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Heart Attack? Stroke? Cardiac Arrest?

   

Know the Symptoms to Act Quickly 

Stroke

If you notice one or more of these symptoms, don't wait. Stroke is a medical emergency. Call 9-1-1 or your emergency medical services. Get to the hospital right away! 

  • Sudden numbness or weakness of the face, arm or leg, especially on one side of the body 
  • Sudden confusion, trouble speaking or understanding 
  • Sudden trouble seeing in one or both eyes 
  • Sudden trouble walking, dizziness, loss of balance or coordination 
  • Sudden, severe headache with no known cause

(Source:  American Heart Association)

Heart Attack

If you think you're having a heart attack, call 9-1-1 or your emergency medical system immediately. Some heart attacks are sudden and intense — the "movie heart attack," where no one doubts what's happening. But most heart attacks start slowly, with mild pain or discomfort. Often people affected aren't sure what's wrong and wait too long before getting help. Here are signs that can mean a heart attack is happening:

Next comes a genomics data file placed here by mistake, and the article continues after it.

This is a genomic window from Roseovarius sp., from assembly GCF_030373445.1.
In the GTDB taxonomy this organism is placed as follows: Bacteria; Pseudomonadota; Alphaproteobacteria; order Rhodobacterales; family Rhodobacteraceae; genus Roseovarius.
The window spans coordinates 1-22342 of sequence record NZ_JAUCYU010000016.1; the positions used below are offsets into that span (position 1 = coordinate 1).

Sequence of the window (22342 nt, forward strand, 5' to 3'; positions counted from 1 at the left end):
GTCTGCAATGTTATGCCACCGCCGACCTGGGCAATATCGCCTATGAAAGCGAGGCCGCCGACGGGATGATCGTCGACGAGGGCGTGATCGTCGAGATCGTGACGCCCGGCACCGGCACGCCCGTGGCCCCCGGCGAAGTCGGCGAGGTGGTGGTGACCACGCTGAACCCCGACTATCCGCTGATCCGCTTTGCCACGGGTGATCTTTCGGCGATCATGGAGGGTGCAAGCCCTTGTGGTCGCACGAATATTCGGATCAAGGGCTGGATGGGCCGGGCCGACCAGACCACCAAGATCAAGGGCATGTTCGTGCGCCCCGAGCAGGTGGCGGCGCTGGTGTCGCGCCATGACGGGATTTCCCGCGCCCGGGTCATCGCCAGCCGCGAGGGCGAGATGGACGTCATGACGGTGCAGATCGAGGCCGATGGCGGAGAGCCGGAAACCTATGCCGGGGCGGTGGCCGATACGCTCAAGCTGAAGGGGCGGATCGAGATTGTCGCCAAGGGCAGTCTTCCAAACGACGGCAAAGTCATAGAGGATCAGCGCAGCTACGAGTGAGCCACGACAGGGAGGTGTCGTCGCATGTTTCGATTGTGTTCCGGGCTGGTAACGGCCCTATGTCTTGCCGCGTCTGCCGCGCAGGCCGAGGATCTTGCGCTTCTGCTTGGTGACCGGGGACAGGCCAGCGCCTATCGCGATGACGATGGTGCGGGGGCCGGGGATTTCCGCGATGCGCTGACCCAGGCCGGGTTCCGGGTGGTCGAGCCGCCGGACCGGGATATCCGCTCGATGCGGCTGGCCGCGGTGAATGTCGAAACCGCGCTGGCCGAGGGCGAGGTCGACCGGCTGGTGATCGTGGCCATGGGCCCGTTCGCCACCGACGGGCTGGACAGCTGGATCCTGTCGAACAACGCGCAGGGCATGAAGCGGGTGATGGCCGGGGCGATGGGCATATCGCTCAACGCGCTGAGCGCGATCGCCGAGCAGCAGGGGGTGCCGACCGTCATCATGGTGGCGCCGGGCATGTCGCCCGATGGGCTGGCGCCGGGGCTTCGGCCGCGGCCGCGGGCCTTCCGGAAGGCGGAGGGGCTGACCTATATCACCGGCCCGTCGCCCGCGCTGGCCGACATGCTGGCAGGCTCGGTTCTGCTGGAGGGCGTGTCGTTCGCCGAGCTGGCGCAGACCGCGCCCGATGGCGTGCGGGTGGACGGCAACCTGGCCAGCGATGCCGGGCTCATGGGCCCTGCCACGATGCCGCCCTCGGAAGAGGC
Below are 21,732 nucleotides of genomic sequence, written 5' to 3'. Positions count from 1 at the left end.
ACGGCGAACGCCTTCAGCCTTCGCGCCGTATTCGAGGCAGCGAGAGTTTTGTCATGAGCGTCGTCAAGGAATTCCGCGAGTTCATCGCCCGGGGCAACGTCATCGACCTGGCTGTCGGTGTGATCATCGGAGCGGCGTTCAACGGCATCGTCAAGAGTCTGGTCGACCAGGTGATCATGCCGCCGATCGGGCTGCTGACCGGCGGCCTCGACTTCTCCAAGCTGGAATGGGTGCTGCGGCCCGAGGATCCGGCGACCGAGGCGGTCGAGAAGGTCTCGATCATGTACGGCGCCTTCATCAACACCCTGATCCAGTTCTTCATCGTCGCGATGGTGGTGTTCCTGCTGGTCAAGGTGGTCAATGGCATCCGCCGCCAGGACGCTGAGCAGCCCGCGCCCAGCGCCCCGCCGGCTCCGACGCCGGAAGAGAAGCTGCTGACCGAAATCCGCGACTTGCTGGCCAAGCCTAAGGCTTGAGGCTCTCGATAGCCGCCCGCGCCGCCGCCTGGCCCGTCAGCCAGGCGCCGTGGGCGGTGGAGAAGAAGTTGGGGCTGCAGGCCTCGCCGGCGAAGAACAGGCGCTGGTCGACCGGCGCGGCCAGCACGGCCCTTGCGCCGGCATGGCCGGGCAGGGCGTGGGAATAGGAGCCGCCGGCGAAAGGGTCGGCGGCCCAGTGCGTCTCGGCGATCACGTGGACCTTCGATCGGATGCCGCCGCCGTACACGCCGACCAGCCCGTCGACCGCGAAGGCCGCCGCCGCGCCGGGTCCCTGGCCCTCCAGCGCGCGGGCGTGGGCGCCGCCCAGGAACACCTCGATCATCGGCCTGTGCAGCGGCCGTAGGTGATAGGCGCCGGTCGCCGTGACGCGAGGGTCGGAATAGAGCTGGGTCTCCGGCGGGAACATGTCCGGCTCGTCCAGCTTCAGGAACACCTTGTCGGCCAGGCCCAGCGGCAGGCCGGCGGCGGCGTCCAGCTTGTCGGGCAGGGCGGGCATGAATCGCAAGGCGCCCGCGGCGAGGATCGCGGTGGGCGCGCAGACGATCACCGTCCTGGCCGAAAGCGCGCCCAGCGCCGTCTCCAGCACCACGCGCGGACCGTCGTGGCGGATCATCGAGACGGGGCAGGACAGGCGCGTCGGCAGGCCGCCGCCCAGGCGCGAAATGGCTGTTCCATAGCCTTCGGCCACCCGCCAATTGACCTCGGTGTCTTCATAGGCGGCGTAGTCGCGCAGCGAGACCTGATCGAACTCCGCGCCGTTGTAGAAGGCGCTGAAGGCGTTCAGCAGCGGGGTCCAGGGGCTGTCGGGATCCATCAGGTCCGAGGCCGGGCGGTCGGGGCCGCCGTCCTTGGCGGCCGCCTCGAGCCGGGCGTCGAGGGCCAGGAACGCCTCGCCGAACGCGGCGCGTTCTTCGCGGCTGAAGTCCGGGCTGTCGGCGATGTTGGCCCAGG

• Chest discomfort in the center of the chest that lasts more than a few minutes, or that goes away and comes back  
  • Pain or discomfort in one or both arms, the back, neck, jaw or stomach   
  • Shortness of breath occurring with or without chest discomfort    
  • Other signs may include breaking out in a cold sweat, nausea or lightheadedness 

Women & Heart Attacks:  Women sometimes experience heart attack differently than men.  Common symptoms for women can include:

  • Chest pain or discomfort
  • Shortness of breath
  • Nausea/vomiting
  • Pain in back or jaw

 (Source:  American Heart Association)

Cardiac Arrest

Cardiac arrest (when the heart stops beating) strikes immediately and without warning. Here are the signs:

  • Sudden loss of responsiveness (no response to tapping on shoulders) 
  • No normal breathing (the victim does not take a normal breath when you tilt the head up and check for at least five seconds) 

If these signs of cardiac arrest are present, tell someone to call 9-1-1 and get an AED (automated external defibrillator) while you begin CPR immediately. 

If you are alone with an adult who has these signs of cardiac arrest, call 9-1-1 and get an AED before you begin CPR.
Use an AED as soon as it arrives.

(Source:  American Heart Association)

 

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